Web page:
The problem with exiting strong growth stocks like AAPL is that re-entry is always a problem. If the dive is very temporary, it’s definitely a bad play because it always bounces back hard and is followed by a correction. If not, then at least you have to exit early to take advantage of it. So really the only reason you would want to exit those stocks is if you believe the problems that caused the dive will last long enough that it will waste a significant amount of your investing time.

    Losses can always be recovered, but you can never recover time. Learning to differentiate between a temporary loss and one that would eat time to recover is the key to investing IMHO. The usual problem stems from the fact that not doing anything on a sustained loss is equally as bad and sometimes worse than adjusting on a temporary loss. So holding on is not always a good play.

    Comment by Mars | February 23, 2011 | Reply

    • Me too, I am like being ambush caught flat footed. My profits are sliced down heavily… Well, thats the reality we are in and we choose to be in this venture, scary but lucrative. Still our best weapon, TIME. Good luck to all….

      Comment by Benson Lim AXA Life | February 23, 2011 | Reply

  6. Sir Gus,
    Are you recommending we cut whatever positions we are still holding because of this development?

    Comment by Garver | February 23, 2011 | Reply

    • I would not ask you to take any losses. I would do it when the situation requires, but you’ll have to come to that conviction on your own.

      Comment by Gus Cosio | February 24, 2011 | Reply

  7. in times like this, it is prudent (well, it always is) to go with companies where there is little chance of permanent loss of capital.

    any plunge in stock prices from recent events would be from negative sentiment, not much from changes in the financial strength and operating business of quality listed companies.

    for peace of mind, go with companies with a lot of cash. we as stock market investors know what a lot of cash can do in times of distress or uncertainty.

    Comment by aaron | February 23, 2011 | Reply

    • I like your adivce, Aaron. You are the investor more than a trader and you decide based on fundamentals. We have the same strategy. All the best.

      Comment by Benson Lim AXA Life | February 23, 2011 | Reply

      • Thanks Benson!

        Perhaps one can be better-off abstracting him/herself from the noise of the market once in a while.

        I remember reading from the Chief Strategist of Legg Mason — “Naturally, an investor requires information to make decisions. But investors must also make a crucial distinction between noise and signal.”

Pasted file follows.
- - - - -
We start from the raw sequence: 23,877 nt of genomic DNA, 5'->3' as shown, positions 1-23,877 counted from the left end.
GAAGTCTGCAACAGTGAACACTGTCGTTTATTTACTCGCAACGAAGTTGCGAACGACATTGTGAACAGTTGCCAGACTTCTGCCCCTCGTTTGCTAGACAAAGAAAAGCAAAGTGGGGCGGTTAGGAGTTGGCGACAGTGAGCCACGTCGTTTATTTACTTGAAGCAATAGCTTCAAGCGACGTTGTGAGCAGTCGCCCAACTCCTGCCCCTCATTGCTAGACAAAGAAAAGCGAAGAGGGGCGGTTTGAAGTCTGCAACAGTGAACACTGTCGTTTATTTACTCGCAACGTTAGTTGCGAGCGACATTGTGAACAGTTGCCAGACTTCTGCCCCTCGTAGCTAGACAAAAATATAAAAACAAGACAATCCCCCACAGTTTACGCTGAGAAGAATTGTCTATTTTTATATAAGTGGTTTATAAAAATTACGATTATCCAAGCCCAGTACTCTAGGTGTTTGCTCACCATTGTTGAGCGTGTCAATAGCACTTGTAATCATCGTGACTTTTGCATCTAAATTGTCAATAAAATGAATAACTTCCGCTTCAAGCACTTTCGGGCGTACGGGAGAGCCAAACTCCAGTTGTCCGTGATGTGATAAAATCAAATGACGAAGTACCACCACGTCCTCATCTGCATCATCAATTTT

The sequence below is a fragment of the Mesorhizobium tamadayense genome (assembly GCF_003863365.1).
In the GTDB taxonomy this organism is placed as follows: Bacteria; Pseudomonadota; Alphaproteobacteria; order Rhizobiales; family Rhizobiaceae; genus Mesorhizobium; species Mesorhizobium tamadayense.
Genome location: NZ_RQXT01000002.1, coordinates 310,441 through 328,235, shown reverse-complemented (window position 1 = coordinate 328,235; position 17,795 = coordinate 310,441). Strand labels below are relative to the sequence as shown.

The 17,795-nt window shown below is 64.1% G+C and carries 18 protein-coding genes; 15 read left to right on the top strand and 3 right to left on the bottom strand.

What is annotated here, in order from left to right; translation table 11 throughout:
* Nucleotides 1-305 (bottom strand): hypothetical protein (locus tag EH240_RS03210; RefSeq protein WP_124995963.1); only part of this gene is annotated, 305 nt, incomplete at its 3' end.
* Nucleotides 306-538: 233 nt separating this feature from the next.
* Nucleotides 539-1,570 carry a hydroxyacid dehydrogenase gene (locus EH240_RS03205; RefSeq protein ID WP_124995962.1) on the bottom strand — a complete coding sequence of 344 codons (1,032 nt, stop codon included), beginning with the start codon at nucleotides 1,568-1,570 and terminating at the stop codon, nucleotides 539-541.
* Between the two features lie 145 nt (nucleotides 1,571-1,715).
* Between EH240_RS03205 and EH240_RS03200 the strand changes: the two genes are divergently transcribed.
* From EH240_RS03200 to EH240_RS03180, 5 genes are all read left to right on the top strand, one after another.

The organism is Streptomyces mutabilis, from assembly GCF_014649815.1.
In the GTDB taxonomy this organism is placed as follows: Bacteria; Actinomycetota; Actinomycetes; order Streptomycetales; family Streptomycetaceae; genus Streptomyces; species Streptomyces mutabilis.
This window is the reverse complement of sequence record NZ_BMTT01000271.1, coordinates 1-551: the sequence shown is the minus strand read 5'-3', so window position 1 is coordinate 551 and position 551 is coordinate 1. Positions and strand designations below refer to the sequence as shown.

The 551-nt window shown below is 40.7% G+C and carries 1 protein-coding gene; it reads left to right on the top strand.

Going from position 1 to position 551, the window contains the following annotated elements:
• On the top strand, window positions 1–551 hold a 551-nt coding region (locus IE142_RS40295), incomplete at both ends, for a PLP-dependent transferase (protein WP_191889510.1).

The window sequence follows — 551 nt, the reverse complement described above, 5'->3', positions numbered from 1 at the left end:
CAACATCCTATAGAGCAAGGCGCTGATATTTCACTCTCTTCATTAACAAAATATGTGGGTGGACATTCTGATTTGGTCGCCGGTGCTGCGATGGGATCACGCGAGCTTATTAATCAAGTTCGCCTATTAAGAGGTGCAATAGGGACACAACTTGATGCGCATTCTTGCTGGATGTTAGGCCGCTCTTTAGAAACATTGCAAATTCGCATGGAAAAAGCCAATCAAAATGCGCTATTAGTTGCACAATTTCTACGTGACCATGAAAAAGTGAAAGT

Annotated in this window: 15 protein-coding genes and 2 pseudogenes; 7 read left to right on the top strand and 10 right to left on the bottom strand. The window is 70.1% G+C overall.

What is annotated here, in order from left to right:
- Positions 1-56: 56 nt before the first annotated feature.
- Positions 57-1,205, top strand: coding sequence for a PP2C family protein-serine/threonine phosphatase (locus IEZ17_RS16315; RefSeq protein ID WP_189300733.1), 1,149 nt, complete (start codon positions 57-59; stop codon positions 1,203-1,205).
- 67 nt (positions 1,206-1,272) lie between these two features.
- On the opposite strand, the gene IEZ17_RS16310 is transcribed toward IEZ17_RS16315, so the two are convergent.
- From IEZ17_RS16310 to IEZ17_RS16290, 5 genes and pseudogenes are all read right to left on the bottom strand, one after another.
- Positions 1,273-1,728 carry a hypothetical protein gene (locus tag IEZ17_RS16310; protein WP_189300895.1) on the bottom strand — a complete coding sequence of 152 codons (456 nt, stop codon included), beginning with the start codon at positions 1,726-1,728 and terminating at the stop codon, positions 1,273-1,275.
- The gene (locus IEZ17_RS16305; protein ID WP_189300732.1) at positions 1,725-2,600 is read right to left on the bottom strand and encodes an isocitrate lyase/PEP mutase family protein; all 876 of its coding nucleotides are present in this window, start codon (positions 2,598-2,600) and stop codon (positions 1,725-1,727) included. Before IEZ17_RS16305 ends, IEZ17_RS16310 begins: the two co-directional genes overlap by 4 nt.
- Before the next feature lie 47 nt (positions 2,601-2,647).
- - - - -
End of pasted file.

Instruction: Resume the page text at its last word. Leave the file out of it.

Couple that with what was engraved on the gun of Harry McKenna’s gun from the movie The Mechanic — “Victory Loves Preparation”

        If we do our homework, we put money where we expect it to grow, keep comfortable level of cash as part of prudent portfolio management, then we should be celebrating victory for the financial market’s reaction to recent events.

        But don’t forget Keynes’ wisdom — the market can be irrational longer than investors can stay liquid.

        Happy investing! 🙂

        Comment by aaron | February 23, 2011

  8. Future Earnings? 😦

    Comment by nick | February 23, 2011 | Reply

  9. Isnt it more prudent to just stay out of the market for the mean time?

    Comment by Garver | February 23, 2011 | Reply

    • just like the saying “who can argue with success?”, arguments for staying in cash (but should be in the form of time deposit/SDA) cannot be refuted.. 🙂

      Comment by aaron | February 23, 2011 | Reply

  10. Anyone else notice that yesterdays post here “A matter of nerves” is now missing?

    Comment by jhesqi | February 23, 2011 | Reply

    • I noticed that post too and when I saw it was gone I thought I was just imagining things. Do you suspect anything fishy, jhesqi?

      Comment by Chris M. | February 23, 2011 | Reply

      • maybe sir Gus can enlighten us hehe.

        i just saw it in my rss reader and its saying page not found. no idea here dude 😉

        Comment by jhesqi | February 23, 2011

      • I pulled the post in order to verify the information further. I re-posted the edited version in “I’m digging.”

        Comment by Gus Cosio | February 24, 2011

    • yes jhesqi, im just little worried that if somebody else is posting bogus comments by pretending to be Gus, it is not a remote possibility that person is also blogging in behalf of Gus. now I have doubts whether the blogs from here on is written by the real Mr. Gus Cosio 😦

      Comment by Chris M. | February 23, 2011 | Reply

      • That’s why his comments are just comments and our decisions are and will always be our own making whether it is based on facts or just comments

        Comment by donlyn | February 24, 2011